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Twang as a term, is it generally known, and what is the history

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TimR
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I almost feel guilty asking another question, but you all have been very welcoming to a newcomer

I had not encountered the term twang before, but I listened to all the clips on the recent thread, and it makes sense to me as a descriptive term; actually I think it makes sense to apply it to brass instrument tone as well even though the mechanism is different

Is this term unique to the teachers on this forum, or is it generally accepted?

How long has it been around?

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@Bob

If we are only referring to different names for the bright, twangy, brassy, squillo etc. characteristics of the specific sound then I'm certain it can be dated way back.

However, when we begin to be more specific in regards to the mechanisms behind this certain sound, then it's probably Bartholomew who was one of the first to address it more scientifically in 1934 where he mentions a "resonator" in the 2800 Hz region. :)

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thanks martin,

do you know after all the research on this topic i've ever done, i finally saw a video that shows the actual narrowing going on? it's in the twang post.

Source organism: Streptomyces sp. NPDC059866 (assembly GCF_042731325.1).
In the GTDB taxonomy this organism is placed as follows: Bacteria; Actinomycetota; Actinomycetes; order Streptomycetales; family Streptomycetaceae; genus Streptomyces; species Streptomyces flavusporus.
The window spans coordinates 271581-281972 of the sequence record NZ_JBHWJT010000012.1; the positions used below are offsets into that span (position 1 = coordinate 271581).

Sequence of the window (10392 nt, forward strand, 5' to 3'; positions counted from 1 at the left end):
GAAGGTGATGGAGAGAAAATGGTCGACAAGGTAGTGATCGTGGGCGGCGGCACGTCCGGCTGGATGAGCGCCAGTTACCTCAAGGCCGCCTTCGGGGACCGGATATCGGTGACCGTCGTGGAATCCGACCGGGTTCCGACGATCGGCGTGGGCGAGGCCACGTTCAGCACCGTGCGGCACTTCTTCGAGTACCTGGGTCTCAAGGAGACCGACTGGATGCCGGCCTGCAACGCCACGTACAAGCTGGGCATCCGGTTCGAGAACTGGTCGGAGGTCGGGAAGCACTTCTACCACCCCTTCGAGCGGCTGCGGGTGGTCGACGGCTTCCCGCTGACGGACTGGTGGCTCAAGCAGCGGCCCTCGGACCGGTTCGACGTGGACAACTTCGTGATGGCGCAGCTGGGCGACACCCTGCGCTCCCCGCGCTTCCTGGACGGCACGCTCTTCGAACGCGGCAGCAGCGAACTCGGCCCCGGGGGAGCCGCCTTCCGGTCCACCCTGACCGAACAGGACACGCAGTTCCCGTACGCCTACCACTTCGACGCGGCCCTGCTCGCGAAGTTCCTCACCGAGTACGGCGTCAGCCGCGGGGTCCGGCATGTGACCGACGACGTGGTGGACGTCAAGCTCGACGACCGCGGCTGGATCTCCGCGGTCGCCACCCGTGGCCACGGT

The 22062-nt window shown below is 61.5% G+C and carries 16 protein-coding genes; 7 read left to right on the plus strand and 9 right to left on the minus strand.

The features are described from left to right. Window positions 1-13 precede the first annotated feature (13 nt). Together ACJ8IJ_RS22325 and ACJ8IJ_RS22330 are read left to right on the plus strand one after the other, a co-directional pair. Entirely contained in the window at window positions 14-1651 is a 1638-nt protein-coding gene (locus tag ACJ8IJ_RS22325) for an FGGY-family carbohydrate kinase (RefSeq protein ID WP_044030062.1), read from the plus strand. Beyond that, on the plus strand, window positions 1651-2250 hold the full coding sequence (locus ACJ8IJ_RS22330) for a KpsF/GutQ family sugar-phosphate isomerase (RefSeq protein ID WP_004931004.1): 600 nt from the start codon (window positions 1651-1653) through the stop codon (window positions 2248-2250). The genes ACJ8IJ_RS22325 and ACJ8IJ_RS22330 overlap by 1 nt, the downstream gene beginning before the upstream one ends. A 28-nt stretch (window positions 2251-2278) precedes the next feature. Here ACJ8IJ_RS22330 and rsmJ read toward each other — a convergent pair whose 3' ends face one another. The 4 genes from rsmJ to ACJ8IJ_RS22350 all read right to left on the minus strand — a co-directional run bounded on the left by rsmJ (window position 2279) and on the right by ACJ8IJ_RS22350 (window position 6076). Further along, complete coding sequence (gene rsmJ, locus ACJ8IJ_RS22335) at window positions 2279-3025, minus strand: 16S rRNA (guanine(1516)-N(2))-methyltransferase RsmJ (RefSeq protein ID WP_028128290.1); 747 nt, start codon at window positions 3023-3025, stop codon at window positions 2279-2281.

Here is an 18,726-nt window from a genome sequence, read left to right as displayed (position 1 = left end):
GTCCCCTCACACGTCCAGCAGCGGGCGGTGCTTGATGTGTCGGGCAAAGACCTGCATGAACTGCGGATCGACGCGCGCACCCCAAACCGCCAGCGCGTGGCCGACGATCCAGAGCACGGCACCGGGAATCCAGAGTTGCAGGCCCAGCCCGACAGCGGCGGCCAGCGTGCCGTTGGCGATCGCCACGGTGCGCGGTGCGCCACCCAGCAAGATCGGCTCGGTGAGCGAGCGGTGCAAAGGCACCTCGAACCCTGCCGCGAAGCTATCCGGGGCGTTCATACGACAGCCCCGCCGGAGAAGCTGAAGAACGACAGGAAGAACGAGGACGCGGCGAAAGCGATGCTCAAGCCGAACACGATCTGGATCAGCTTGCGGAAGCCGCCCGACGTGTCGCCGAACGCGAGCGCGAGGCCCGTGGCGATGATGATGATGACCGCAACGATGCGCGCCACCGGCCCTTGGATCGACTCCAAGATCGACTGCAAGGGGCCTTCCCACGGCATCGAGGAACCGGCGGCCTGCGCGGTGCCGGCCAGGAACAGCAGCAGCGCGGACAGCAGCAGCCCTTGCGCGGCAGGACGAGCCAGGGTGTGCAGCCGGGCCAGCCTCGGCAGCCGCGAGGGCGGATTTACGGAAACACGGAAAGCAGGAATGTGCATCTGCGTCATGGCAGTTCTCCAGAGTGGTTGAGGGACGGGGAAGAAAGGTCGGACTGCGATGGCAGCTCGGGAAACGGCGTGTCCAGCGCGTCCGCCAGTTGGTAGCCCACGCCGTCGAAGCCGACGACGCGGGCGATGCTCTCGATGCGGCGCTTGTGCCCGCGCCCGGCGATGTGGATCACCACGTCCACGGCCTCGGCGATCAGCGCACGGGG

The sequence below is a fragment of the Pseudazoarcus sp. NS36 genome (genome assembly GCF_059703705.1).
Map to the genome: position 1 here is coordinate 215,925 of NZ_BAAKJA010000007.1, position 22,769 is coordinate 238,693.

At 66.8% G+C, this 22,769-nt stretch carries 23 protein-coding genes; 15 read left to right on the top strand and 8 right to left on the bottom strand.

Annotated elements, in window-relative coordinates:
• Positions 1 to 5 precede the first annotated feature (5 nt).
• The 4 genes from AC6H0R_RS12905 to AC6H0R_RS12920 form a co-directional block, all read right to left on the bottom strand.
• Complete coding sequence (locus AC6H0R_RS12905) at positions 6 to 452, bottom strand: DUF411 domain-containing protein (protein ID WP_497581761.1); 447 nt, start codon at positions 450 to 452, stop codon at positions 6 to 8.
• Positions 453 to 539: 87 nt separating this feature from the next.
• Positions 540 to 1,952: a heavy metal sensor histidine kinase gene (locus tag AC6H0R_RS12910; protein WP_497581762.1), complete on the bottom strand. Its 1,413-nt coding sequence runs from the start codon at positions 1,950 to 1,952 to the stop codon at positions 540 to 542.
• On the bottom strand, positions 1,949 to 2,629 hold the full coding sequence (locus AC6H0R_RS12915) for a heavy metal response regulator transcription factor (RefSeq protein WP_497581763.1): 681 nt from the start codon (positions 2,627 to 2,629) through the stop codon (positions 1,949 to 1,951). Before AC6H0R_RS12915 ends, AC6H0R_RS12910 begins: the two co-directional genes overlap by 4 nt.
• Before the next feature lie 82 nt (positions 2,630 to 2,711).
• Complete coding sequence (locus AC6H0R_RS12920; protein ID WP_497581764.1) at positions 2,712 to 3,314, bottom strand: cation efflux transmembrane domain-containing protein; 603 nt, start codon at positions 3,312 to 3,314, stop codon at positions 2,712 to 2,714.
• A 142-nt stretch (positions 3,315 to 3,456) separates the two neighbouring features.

it's a hard thing to grasp if you feel like that's something you employ often sort of automatically or intuitively when you sing. it doesn't "feel" like something you turn on or off for me.....

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is interesting that the cvt metallic modes/belt also create a narrowing on the same pharyngeal zone, it's like other kind of twang (narrowing) that increases gradually in the pharyngeal area as a natural reflex to the increase of volume

check the video here:

http://completevocalinstitute.com/cvtresearchsite/alternating-between-neutral-and-overdrive/

what are your thoughts on this martin? :)

maybe this narrowing IS just twang?, or is it something else?

Geran89...

The narrowing, as a tract adjustment, produces the tone quality that we call twang. It's easily learned.. 10 or 15 mins in the studio, by imitation, and some dedicated practice to apply it to the range and all the vowels.

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